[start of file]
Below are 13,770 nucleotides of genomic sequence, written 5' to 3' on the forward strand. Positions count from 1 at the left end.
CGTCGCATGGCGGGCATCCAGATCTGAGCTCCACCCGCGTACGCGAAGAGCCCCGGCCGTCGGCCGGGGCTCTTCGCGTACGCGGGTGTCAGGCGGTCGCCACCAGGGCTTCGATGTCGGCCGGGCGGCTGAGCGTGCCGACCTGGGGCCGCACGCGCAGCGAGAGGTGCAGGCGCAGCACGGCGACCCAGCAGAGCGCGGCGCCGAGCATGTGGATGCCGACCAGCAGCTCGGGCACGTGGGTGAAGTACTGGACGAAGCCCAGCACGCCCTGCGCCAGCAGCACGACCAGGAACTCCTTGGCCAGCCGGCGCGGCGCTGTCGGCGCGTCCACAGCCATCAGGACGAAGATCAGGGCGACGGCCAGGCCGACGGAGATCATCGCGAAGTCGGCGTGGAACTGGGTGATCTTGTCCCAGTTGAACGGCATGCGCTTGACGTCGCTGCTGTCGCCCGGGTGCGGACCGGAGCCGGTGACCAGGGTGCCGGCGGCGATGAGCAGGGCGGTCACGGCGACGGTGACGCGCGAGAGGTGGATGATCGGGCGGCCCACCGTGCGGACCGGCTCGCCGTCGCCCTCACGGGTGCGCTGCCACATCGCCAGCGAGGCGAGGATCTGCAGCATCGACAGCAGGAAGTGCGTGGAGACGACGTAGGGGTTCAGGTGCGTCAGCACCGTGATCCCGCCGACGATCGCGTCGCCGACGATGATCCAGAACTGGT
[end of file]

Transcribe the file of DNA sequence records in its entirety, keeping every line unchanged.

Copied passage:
Below are 13,770 nucleotides of genomic sequence, written 5' to 3' on the forward strand. Positions count from 1 at the left end.
CGTCGCATGGCGGGCATCCAGATCTGAGCTCCACCCGCGTACGCGAAGAGCCCCGGCCGTCGGCCGGGGCTCTTCGCGTACGCGGGTGTCAGGCGGTCGCCACCAGGGCTTCGATGTCGGCCGGGCGGCTGAGCGTGCCGACCTGGGGCCGCACGCGCAGCGAGAGGTGCAGGCGCAGCACGGCGACCCAGCAGAGCGCGGCGCCGAGCATGTGGATGCCGACCAGCAGCTCGGGCACGTGGGTGAAGTACTGGACGAAGCCCAGCACGCCCTGCGCCAGCAGCACGACCAGGAACTCCTTGGCCAGCCGGCGCGGCGCTGTCGGCGCGTCCACAGCCATCAGGACGAAGATCAGGGCGACGGCCAGGCCGACGGAGATCATCGCGAAGTCGGCGTGGAACTGGGTGATCTTGTCCCAGTTGAACGGCATGCGCTTGACGTCGCTGCTGTCGCCCGGGTGCGGACCGGAGCCGGTGACCAGGGTGCCGGCGGCGATGAGCAGGGCGGTCACGGCGACGGTGACGCGCGAGAGGTGGATGATCGGGCGGCCCACCGTGCGGACCGGCTCGCCGTCGCCCTCACGGGTGCGCTGCCACATCGCCAGCGAGGCGAGGATCTGCAGCATCGACAGCAGGAAGTGCGTGGAGACGACGTAGGGGTTCAGGTGCGTCAGCACCGTGATCCCGCCGACGATCGCGTCGCCGACGATGATCCAGAACTGGT